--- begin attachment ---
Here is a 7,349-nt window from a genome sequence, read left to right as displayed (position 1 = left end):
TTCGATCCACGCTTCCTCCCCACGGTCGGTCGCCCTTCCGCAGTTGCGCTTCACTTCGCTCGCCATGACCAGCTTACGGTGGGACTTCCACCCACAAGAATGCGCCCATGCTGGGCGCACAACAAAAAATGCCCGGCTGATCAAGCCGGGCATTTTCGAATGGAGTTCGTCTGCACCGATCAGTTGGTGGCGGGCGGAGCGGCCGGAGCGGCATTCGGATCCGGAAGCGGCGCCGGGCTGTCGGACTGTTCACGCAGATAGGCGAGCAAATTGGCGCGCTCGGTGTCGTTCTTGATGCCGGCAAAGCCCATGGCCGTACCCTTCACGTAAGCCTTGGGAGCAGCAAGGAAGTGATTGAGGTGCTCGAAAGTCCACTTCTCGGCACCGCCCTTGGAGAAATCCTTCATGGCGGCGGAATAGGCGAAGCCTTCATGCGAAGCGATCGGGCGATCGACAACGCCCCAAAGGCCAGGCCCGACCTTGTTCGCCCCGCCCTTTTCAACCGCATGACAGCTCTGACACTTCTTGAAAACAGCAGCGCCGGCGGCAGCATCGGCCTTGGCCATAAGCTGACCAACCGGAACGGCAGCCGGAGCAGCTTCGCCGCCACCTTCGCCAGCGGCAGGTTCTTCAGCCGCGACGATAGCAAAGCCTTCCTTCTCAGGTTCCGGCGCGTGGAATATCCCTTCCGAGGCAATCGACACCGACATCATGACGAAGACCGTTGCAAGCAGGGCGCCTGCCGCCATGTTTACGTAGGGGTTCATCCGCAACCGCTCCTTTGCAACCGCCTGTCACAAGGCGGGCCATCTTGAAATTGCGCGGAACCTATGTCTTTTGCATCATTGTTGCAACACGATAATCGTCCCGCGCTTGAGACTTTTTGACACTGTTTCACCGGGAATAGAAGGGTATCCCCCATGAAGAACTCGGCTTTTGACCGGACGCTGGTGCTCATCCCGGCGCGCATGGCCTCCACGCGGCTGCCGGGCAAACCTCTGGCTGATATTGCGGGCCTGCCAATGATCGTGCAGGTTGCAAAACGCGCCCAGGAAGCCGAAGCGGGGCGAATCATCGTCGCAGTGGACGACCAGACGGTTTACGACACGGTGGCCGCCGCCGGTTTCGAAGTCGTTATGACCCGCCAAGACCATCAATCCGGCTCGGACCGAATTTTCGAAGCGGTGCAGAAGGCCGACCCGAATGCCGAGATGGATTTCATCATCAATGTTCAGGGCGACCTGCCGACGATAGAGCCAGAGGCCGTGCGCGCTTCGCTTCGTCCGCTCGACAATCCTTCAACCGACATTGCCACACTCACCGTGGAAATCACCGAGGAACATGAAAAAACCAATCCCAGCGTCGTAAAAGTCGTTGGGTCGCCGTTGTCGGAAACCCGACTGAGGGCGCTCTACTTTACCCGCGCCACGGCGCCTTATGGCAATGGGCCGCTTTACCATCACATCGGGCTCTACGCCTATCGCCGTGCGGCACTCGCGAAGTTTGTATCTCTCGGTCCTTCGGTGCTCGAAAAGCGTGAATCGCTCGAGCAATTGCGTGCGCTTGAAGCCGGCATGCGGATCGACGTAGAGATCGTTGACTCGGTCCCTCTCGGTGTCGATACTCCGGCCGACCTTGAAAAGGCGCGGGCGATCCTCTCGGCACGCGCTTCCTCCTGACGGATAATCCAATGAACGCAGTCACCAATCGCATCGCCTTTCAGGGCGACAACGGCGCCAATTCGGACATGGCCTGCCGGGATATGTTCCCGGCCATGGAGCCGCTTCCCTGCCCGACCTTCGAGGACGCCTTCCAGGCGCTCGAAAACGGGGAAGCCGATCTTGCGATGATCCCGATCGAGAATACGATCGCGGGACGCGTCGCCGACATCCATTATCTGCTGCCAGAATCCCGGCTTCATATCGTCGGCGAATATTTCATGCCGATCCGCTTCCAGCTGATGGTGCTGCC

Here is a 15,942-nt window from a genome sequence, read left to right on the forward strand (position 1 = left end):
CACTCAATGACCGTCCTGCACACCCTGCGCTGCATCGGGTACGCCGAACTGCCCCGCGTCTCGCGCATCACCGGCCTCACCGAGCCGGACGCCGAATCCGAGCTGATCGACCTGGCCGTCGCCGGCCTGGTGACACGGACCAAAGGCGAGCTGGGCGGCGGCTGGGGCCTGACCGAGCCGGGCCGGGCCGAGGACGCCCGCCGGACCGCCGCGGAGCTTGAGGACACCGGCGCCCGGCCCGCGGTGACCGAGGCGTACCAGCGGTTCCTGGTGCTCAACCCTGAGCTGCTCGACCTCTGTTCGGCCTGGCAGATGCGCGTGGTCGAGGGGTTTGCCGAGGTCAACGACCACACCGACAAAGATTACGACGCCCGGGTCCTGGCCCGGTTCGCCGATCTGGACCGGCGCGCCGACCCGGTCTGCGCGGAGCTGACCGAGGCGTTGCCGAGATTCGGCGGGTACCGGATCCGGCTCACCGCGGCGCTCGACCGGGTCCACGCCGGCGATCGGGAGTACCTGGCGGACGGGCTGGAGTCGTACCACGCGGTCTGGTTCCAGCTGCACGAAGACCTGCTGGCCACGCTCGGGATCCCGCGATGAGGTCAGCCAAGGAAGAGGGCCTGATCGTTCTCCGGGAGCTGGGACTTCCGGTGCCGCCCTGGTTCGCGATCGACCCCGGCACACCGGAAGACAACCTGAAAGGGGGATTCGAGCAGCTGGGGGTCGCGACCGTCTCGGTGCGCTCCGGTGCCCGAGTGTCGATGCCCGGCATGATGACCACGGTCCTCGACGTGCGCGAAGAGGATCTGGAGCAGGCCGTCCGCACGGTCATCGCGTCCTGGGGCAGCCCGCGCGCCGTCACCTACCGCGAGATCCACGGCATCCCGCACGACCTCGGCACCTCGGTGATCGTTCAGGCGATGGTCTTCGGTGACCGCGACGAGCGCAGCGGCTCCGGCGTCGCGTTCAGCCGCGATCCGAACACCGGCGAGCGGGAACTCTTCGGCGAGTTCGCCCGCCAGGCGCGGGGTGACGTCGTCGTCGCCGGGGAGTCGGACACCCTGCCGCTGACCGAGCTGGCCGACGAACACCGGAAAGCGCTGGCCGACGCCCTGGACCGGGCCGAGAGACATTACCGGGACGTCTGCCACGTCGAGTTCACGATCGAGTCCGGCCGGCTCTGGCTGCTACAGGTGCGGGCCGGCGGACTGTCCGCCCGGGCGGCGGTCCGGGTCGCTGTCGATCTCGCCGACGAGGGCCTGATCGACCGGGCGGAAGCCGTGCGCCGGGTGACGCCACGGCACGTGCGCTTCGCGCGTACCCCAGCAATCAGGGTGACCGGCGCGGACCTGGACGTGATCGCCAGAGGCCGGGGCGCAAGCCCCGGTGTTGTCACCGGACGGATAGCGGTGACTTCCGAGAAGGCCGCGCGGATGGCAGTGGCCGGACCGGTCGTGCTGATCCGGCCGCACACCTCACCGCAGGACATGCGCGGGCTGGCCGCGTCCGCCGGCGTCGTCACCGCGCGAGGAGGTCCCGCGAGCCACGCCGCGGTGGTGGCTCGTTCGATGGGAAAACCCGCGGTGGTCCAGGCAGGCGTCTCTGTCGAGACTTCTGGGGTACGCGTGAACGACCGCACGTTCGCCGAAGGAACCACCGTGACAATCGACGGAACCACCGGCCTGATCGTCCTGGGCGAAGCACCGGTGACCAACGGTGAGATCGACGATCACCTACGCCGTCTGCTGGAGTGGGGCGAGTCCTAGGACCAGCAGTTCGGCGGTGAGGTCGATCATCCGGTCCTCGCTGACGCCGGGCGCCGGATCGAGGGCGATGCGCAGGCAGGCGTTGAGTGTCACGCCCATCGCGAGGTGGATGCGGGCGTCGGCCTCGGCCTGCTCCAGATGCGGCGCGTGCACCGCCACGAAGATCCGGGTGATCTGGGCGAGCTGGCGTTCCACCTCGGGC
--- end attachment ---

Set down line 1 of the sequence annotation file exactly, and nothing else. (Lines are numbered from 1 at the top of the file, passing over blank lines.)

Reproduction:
Here is a 7,349-nt window from a genome sequence, read left to right as displayed (position 1 = left end):